There is a stockpile of bottled water over here and a bunch of thirsty people over there. What should be done?

Before you can answer that question you first have to figure out what is possible. Don’t think yet about what institution or economic system you are going to use to bring about the outcome, first just ask what is feasible in principle.

There are two choices to make.  First,  which consumers will get water bottles (the allocation). And second, how much money will be transferred from the consumers to the suppliers (the transfers).

The welfare associated with any choice can be summarized by a pair of numbers: the total utility or surplus of consumers and the surplus of producers. You can plot the set of all such pairs that can be generated by some choice of allocation and transfers on a graph where consumer surplus is on one axis and producer surplus is on the other.

We are really interested in the Pareto efficient choices: the ones on the frontier of the feasible set. In our problem the frontier is a line with slope negative 1. Here’s how you achieve these points. First you allocate all of the water bottles to those consumers who value them the most. This achieves the maximum total surplus. Then you specify transfers in order to distribute this surplus in various ways between suppliers and consumers. As you vary the transfers you move along the frontier swapping  producer for consumer surplus dollar for dollar.

Now that you have the feasible set you ask yourself what your social welfare function is. That is, how do you compare different points on the graph? You are essentially saying how you evaluate tradeoffs which reduce the utility of one individual and raise the utility of another. Once you have settled on a standard you choose the best point from the frontier according to that standard.

Then you start asking what economic system you can use to achieve it.

The price system is one. But the price system has a big problem. When water bottles are allocated by setting a price the two dimensions in your graph collapse into one. For example, if you want to achieve the surplus maximizing allocation with a price you are forced to accept one particular division of that surplus. There is a market clearing price p and every consumer who gets a bottle of water pays p to a supplier.

Another way of saying this is that market clearing prices correspond to one single point on your frontier. Is it the point you wanted before you started considering the price system as a mechanism? That would be quite an accident. And barring such a coincidence you are now left asking what else could be done within the confines of the price system?

You can choose a price different from the market clearing price. As you vary the price you do two things. First, you worsen the allocation and as a result total surplus goes down.  So you move inside the old frontier. That’s bad. Second, you change the division of surplus. This traces out a new frontier giving you more than one choice. That’s good.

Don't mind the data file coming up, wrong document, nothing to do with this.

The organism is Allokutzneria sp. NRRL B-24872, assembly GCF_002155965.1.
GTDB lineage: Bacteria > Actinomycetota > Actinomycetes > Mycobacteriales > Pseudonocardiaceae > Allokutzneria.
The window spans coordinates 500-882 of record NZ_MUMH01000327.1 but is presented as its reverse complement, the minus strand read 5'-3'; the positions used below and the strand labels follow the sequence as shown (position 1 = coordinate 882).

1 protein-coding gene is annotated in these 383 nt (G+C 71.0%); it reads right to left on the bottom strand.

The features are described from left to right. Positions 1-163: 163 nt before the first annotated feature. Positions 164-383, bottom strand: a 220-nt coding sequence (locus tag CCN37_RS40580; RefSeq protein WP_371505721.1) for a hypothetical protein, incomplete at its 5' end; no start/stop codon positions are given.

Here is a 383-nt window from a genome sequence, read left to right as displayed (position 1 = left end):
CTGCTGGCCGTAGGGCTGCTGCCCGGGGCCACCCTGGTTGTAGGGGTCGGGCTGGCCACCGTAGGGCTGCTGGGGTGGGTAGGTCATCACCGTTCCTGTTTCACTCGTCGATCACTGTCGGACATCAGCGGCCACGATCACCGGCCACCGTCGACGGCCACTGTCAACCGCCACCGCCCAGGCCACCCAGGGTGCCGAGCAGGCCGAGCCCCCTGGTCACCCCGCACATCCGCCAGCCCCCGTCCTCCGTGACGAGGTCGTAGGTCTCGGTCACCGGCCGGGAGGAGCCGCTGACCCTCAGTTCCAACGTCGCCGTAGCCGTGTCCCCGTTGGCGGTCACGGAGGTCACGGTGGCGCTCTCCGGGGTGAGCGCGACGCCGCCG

Now you can consult your social welfare function again and ask which point on the price-system-generated frontier do you like the best. Will it be the point corresponding to market-clearing prices? Of course it depends on your social welfare function but again it would be quite a coincidence.

For example it could be that market-clearing prices are very high and give almost all surplus to producers and leave consumers with close to zero surplus. If your social welfare function has diminishing marginal rate of substitution of one individual’s utility for another (whether they are consumers or producers, it doesn’t really matter) you will prefer a more interior point which would be achieved by setting prices below market-clearing levels. You are essentially willing to reduce total surplus by a bit (due to misallocation) in order to achieve a better distribution.

Thus, my response to Erik Brynjolffson, who writes in the comments to my post on price gouging:

Producers also are people, just like consumers, and we’d like to see their utility increased, ceteris paribus. Thus, even if production decisions don’t change, I don’t follow your argument that we should put zero weight on producer surplus.

is that nowhen did I say that we should do that and it’s not part of the argument. Instead the argument is that as long as you don’t think we should always be indifferent to arbitrarily reducing the surplus of one party in favor of another (again regardless of who is a consumer or a supplier) then your optimal price will not be the market-clearing price.

Let me emphasize that this is a very special problem because the quantity of water bottles was given, we don’t have to worry about incentives to produce. Another effect of the price system is to provide those incentives. And when supply is elastic, distorting prices reduces welfare for another reason:  the quantity is distorted. The point I am making applies in the special cases when this distortion is small.  For example when supply lines are cut in a natural disaster.

Other commenters, like Tyler Cowen, argue that supply cannot be considered perfectly inelastic even in rare, unexpected natural disasters. That’s true, but this is not a limiting argument. It doesn’t require perfectly inelastic supply. The tradeoff is still there with highly, but not perfectly, inelastic supply.